Given the unavoidable uncertainty of result, and certainty of significant further expense, I therefore proposed a settlement – Judy would keep one of the two streams, Janis would keep the other, the litigation would end, and the parties would each go on with their lives, with some income. The immediate and mutual response from Mr. F and Mr. J: “We’ll see you in court!”

As detailed in the Winter 2009 article, this case has thereafter been in essentially constant litigation, in the Nevada Supreme Court (three separate cases), then back to Family Court, and then ranging at our opponents’ insistence and continual re-filing in the Nevada District Court (Probate), the federal District Court (three times), federal Bankruptcy Court, the Ninth Circuit (three times) and even one trip to the U.S. Supreme Court.



When I proposed settlement during the first appeal in 2000, total attorney’s fees incurred (on our side) were about $43,000. Today – with precisely the same result that I offered Mr. F and Mr. J. over a decade ago – fees charged on our side are in excess of $319,000. Presumably, they are even higher on the other side, given the number and variety of actions they filed over the years; about the only place they did not drag this case was the Henderson Municipal Traffic Court.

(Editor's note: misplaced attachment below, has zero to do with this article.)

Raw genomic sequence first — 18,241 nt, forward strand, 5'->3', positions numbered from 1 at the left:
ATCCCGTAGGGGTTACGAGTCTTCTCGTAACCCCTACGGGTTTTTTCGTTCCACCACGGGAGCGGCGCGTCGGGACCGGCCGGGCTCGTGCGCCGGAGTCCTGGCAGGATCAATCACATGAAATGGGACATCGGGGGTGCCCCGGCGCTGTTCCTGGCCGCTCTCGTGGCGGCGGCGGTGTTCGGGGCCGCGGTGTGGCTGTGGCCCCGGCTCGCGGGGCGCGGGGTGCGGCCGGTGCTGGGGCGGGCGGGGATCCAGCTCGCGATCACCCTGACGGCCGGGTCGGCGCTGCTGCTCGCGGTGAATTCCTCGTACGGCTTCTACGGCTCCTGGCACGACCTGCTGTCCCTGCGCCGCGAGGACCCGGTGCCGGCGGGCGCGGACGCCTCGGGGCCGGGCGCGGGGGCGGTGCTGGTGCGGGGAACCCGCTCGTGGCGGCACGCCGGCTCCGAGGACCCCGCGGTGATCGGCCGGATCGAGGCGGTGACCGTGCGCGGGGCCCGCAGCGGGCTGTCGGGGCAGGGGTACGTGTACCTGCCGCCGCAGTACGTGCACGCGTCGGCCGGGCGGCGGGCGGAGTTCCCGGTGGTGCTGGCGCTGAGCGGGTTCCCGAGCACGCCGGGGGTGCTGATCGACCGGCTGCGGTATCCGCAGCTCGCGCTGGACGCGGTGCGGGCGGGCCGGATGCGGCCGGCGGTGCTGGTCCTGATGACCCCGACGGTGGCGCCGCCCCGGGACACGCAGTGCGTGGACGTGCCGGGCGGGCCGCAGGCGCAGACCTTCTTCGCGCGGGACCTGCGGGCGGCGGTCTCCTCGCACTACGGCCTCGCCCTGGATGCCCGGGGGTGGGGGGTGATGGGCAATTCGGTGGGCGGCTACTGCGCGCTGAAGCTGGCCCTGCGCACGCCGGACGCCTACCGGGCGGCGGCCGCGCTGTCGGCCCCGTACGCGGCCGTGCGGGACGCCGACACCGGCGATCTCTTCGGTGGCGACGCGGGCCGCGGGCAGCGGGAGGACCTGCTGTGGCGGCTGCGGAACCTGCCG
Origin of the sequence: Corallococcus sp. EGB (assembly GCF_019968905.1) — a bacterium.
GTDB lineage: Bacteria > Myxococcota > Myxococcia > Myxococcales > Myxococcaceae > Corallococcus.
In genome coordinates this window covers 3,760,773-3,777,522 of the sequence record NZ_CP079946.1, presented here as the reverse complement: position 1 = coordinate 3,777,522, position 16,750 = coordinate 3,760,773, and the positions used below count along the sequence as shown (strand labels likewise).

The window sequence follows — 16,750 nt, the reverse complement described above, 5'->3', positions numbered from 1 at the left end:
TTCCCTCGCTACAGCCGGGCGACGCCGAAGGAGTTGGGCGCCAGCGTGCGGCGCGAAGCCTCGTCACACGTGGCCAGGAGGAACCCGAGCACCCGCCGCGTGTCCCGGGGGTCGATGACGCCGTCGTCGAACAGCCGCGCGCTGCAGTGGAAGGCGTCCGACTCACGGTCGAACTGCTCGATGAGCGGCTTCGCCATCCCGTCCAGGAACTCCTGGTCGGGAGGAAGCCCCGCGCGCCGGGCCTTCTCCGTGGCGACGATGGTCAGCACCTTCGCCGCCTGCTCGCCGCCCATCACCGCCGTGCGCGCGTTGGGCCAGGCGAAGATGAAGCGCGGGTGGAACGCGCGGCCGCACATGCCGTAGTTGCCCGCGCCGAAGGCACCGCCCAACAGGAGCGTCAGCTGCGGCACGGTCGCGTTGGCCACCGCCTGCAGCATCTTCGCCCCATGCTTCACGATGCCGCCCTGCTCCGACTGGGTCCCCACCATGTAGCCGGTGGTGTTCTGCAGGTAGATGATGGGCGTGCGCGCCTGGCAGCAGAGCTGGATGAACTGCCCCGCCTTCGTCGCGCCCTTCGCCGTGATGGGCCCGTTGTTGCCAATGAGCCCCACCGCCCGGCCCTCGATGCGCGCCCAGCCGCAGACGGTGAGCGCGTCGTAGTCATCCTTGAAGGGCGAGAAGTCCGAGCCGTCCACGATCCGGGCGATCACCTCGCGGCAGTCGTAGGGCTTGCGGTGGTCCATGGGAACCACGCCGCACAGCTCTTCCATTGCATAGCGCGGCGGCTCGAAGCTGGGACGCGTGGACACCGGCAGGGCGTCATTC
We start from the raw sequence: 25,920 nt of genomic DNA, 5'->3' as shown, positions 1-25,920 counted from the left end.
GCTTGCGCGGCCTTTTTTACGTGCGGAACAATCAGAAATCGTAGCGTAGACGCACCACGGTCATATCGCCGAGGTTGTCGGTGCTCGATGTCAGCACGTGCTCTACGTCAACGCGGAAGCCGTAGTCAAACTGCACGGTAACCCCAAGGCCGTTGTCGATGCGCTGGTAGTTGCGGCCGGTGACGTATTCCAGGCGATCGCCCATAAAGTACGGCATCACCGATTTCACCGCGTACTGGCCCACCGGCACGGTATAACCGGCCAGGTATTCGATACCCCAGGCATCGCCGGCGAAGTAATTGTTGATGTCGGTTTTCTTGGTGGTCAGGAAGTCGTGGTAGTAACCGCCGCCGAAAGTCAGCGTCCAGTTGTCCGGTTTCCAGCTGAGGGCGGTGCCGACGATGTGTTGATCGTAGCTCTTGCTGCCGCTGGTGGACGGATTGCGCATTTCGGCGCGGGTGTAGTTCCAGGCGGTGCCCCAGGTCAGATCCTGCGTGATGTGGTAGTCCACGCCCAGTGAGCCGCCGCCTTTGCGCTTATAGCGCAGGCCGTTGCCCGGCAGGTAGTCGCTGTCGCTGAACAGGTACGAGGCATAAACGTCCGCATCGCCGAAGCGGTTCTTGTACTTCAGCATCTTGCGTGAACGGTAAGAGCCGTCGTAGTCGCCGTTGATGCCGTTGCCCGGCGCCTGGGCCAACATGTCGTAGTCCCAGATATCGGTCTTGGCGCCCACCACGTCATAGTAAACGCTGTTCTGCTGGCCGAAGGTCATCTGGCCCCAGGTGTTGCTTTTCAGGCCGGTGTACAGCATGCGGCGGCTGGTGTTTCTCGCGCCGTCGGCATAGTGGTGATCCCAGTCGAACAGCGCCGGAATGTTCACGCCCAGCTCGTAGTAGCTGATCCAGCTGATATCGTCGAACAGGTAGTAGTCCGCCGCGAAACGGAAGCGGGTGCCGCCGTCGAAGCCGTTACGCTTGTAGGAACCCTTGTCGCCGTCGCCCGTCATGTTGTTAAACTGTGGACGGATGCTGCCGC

Both of Lupe’s ex-wives are now middle-aged. Neither is likely to live the more-than-50 years it would take to pay off the accrued attorney’s fee bill with the flow of survivorship benefits – on either side.

The bottom line? The foolish obstinance of Mr. F and Mr. J injured everyone. Both clients were deprived of a lifetime of income, the lawyers involved have been made to do work for which they will never be paid, and the life of every divorce lawyer has been made more difficult and onerous by a bad holding leaving them all open to risk, loss, and aggravation in every future case involving pension benefits.

This is hardly a new occurrence. Over a century ago, Charles Dickens lambasted the rapaciousness of lawyers more concerned with litigation for its own sake than the actual welfare of their clients:

The lawyers have twisted it into such a state of bedevilment that the original merits of the case have long disappeared from the face of the earth. It’s about a Will, and the trusts under a Will – or it was once. It’s about nothing but Costs now.

Bleak House (1852)

There is nothing that can be done to spare the parties to this fifteen-year-long misadventure their losses of time, trouble, and money. But maybe this tale can serve as a cautionary one for lawyers so caught up in the passion of the moment that they forget the sage advice of Abraham Lincoln recounted below. Or, as one snarky modern variant puts it: “Perhaps your only function is to serve as a warning to others.”

In any event, settlement should always be considered, and counsel should always be mindful of the costs – in time and in treasure – of failing to take the opportunity to bring a dispute to an end.



“A shell for thee – And a shell for thee – But the oyster is the lawyer’s fee.”
– Thomas Lewis Ingram

“Discourage litigation. Persuade your neighbors to compromise whenever you can. As a peacemaker the lawyer has superior opportunity of being a good man. There will still be business enough.”
– Abraham Lincoln


Marshal S. Willick